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Libor transition enters crunch time in 2021

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Libor transition enters crunch time in 2021

More than a decade since manipulation of Libor triggered regulatory investigations and, ultimately, billions in fines, the rate remains the financial world's favored benchmark. But it appears 2021 might be the year banks and borrowers alike finally start to adopt alternatives.

For years, regulators have been telling finance companies that Libor would be phased out by year-end 2021. Banks have been slow to adopt and some corporate borrowers are largely oblivious to the looming seismic shift, consultants said. Recent figures from the Federal Reserve Bank of New York put the U.S. dollar Libor market at $200 trillion. By contrast, the New York Fed's preferred replacement, and the most commonly used alternative, the Secured Overnight Financing Rate, or Sofr, had roughly $4 trillion in outstanding notional contracts as of October.

"I would say the majority of the transactions that we're assisting clients with remain predominantly Libor, but there is a transition process," said Bob Newman, a managing director for Chatham Financial, an advisory firm with a focus on debt and derivatives.

On Nov. 30, regulators offered something of a reprieve for the many outstanding contracts still tied to Libor. The rate's administrator announced that it would continue publishing certain U.S. dollar Libor benchmarks through June 2023. However, regulators in both the U.S. and the U.K. made clear in a pair of coordinated statements that the continued publication of those rates should not delay banks' transition to alternative rates. In fact, the Federal Reserve's statement on the news urged banks to make the transition as soon as practicable and that no new contracts should include Libor after the original end date of Dec. 31, 2021.

Consultants said the primary purpose of the extension in publication schedule was to allow more difficult legacy contracts tied to Libor the time to mature. That would allow financial institutions the ability to focus on new volume rather than having to amend existing contracts.

"In my mind, the main purpose of the extension was from a contract and tough legacy point of view," said Nitish Idnani, a principal with Deloitte & Touche LLP. "I don't think the extension was meant to be applied to other aspects of the Libor transition program."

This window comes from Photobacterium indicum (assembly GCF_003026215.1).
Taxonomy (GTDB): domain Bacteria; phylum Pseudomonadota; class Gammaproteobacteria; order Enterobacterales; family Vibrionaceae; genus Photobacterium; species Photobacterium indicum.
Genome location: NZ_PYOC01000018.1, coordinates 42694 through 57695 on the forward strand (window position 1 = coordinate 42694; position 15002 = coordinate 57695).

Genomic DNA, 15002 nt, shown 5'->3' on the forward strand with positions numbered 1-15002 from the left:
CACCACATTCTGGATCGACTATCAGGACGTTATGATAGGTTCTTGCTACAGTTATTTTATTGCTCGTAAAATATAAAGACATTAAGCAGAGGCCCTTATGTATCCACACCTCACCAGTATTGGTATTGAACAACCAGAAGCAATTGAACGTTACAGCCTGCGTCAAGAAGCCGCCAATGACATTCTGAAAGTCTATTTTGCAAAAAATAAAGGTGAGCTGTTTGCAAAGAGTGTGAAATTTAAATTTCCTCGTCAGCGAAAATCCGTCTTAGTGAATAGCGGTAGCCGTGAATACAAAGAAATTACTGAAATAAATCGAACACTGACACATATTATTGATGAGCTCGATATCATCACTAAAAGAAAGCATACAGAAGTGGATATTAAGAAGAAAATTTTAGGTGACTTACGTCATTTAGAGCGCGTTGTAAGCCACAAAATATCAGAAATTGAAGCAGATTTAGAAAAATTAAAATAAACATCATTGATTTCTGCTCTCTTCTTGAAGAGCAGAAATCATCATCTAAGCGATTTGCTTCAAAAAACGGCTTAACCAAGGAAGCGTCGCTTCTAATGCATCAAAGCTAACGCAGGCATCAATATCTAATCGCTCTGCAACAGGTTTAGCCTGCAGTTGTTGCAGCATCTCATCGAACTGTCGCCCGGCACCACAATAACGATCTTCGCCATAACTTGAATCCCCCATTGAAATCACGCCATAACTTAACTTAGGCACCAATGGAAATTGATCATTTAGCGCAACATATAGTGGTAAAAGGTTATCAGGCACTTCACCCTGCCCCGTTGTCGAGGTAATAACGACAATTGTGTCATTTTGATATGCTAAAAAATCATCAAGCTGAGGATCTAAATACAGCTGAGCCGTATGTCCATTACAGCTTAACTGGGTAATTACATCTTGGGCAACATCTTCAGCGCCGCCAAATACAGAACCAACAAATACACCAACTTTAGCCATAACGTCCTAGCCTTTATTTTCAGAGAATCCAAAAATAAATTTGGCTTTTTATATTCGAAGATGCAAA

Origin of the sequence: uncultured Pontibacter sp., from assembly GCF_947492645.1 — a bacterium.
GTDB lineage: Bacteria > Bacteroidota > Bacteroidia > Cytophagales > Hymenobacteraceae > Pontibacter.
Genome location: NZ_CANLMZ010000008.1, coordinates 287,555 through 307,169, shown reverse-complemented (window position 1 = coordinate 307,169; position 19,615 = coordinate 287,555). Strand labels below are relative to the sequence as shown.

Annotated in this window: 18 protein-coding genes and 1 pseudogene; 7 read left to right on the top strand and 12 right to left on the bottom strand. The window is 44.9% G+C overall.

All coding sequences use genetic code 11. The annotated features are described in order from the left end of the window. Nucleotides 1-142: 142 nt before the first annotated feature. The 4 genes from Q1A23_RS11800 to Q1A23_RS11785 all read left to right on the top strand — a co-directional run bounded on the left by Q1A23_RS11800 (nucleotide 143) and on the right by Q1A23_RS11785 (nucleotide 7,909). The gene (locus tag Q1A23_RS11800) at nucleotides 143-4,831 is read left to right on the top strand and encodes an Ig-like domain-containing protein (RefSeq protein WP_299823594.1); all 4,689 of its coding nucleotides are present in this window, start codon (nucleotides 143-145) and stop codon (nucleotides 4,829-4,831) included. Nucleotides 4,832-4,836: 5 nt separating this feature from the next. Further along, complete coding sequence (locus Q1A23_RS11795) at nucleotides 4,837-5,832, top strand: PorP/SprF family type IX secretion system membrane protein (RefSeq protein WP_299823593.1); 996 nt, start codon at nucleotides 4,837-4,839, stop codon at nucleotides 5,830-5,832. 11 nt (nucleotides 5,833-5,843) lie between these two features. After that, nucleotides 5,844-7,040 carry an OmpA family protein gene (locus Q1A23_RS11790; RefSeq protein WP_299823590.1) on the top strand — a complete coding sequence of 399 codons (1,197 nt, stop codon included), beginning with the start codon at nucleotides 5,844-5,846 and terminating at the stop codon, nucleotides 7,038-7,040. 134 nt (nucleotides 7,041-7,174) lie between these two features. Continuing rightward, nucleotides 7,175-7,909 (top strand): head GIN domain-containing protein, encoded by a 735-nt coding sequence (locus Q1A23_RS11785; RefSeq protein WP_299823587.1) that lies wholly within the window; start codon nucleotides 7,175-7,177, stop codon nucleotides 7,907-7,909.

If anything, the confirmation in the Nov. 30 regulatory statement that banks would not be allowed to use Libor past Dec. 31, 2021, escalates the pressure on lenders, and their borrowers, to transition away from Libor.

"I think they start getting an urgency in the first six months of 2021," said Richard Sandor, chairman of American Financial Exchange and creator of Ameribor, a proposed Libor alternative. "If they are lending money beginning in January for a term of one year or more, they're going to run into trouble. The regulators will not be pleased with people entering into loans with Libor that extend beyond 2021."

Sandor's alternative rate caters to community banks, calculating its rate using transactions conducted on its marketplace. Ameribor's total volume has reached $1.2 trillion, and Chatham Financial recently executed the first interest rate swap as a hedge using the community bank-focused replacement.

While Libor remains commonly used, Idnani and Newman both said market participants have made strides in transitioning away from the benchmark rate. Fallback language, or clauses in the contract that dictate what happens when Libor ceases to exist, has become widely adopted and more robustly structured, with lenders closely following the guidance coming out of the Fed's Alternative Reference Rates Committee. Further, lenders and their third-party vendors have started to transition infrastructure needed to move away from Libor.

Yet Libor persists, in part because of clunky back-end systems. But more fundamentally, Libor has become so familiar to lenders and borrowers alike that there is a market preference for the rate. Also, Libor has a robust term structure with well-developed rates for various term lengths, allowing lenders to easily match maturities when executing hedges.

"People know what to expect [with Libor], and we just don't have a term structure yet for Sofr," Idnani said.

At the same time, Idnani said lenders and borrowers alike have started to recognize the urgency of adopting alternative benchmark rates or, at the very least, developing the infrastructure to smooth the transition. That should set up 2021 to be the year that the industry's move away from Libor finally gathers serious steam.

"It's not just a sell-side topic anymore. Insurance companies, asset managers, they're all very focused on it," Idnani said. "Over the last year or so, we've seen significant interest across financial services on what it means for them, which is encouraging."